Citations are extracted by the CitEc Project, subscribe to its RSS feed for this item.
    as


    Cited by:

    1. Natalia Davidson & Oleg Mariyev, 2015. "The impact of spatial concentration on enterprise performance," Economy of region, Centre for Economic Security, Institute of Economics of Ural Branch of Russian Academy of Sciences, vol. 1(4), pages 95-105.
    2. Oleksandr Shepotylo, 2012. "Cities in Transition," Comparative Economic Studies, Palgrave Macmillan;Association for Comparative Economic Studies, vol. 54(3), pages 661-688, September.
    3. Alexander S. Skorobogatov, 2016. "Spatial Equilibrium Approach to the Analysis of Income Differentials Across Russian Cities," HSE Working papers WP BRP 149/EC/2016, National Research University Higher School of Economics.
    4. Vera Ivanova, 2015. "The well-being of Russian cities: does location matter?," ERSA conference papers ersa15p956, European Regional Science Association.

    More about this item

    JEL classification:

    • R11 - Urban, Rural, Regional, Real Estate, and Transportation Economics - - General Regional Economics - - - Regional Economic Activity: Growth, Development, Environmental Issues, and Changes
    • R12 - Urban, Rural, Regional, Real Estate, and Transportation Economics - - General Regional Economics - - - Size and Spatial Distributions of Regional Economic Activity; Interregional Trade (economic geography)
    • P25 - Economic Systems - - Socialist Systems and Transition Economies - - - Urban, Rural, and Regional Economics

    Statistics

    Access and download statistics

    Corrections

    All material on this site has been provided by the respective publishers and authors. You can help correct errors and omissions. When requesting a correction, please mention this item's handle: RePEc:eer:wpalle:10/08e. See general information about how to correct material in RePEc.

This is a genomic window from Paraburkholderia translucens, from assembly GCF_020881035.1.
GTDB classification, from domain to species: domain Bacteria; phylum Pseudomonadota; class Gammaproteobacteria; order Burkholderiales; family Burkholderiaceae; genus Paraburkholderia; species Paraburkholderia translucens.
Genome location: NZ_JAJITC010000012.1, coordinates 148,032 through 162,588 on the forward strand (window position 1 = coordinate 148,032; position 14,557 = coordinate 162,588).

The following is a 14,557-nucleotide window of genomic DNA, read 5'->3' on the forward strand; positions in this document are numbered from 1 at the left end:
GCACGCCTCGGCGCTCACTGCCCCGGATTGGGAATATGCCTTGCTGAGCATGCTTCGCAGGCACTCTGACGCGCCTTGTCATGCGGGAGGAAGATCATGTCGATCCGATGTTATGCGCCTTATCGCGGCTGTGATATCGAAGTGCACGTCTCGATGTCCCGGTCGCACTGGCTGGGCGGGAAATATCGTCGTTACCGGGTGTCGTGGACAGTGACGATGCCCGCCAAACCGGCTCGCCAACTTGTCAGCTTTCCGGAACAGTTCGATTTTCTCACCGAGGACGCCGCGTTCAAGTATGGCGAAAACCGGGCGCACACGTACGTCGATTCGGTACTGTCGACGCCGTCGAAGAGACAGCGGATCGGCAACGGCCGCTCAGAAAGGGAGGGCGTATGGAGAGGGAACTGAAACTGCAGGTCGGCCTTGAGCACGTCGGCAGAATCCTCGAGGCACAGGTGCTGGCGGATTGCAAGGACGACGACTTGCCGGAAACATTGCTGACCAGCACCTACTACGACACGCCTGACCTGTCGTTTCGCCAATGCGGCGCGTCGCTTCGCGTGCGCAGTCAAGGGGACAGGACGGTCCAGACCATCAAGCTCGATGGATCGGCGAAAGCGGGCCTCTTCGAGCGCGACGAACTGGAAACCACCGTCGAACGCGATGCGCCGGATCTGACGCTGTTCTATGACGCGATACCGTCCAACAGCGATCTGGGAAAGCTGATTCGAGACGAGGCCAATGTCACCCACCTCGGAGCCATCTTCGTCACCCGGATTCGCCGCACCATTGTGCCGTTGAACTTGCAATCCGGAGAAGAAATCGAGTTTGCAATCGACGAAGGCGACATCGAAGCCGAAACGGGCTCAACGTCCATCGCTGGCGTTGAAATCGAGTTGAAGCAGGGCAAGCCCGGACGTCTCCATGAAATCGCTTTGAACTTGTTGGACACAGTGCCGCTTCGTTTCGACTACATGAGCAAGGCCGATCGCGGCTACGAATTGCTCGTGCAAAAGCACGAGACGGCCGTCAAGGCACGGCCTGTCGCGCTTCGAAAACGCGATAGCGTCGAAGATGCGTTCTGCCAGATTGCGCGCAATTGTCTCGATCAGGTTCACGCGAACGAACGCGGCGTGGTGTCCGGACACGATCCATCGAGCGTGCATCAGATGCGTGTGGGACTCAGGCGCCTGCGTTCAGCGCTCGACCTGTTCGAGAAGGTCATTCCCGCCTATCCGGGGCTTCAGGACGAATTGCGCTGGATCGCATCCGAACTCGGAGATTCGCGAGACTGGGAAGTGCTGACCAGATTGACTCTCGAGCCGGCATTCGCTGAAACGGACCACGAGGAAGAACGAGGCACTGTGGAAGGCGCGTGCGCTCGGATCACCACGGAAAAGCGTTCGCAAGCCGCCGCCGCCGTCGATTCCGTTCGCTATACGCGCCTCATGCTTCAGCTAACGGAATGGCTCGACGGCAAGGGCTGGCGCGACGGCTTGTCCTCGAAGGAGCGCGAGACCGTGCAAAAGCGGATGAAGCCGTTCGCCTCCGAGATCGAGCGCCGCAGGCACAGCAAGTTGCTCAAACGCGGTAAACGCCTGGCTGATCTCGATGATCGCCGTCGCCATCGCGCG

For technical questions regarding this item, or to correct its authors, title, abstract, bibliographic or download information, contact: (Anton Pashchenko). General contact details of provider: http://www.eercnetwork.com .

    If you have authored this item and are not yet registered with RePEc, we encourage you to do it here. This allows to link your profile to this item. It also allows you to accept potential citations to this item that we are uncertain about.

    If CitEc recognized a reference but did not link an item in RePEc to it, you can help with this form .

    If you know of missing items citing this one, you can help us creating those links by adding the relevant references in the same way as above, for each refering item. If you are a registered author of this item, you may also want to check the "citations" tab in your RePEc Author Service profile, as there may be some citations waiting for confirmation.

    Please note that corrections may take a couple of weeks to filter through the various RePEc services.

    IDEAS is a RePEc service hosted by the Research Division of the Federal Reserve Bank of St. Louis . RePEc uses bibliographic data supplied by the respective publishers.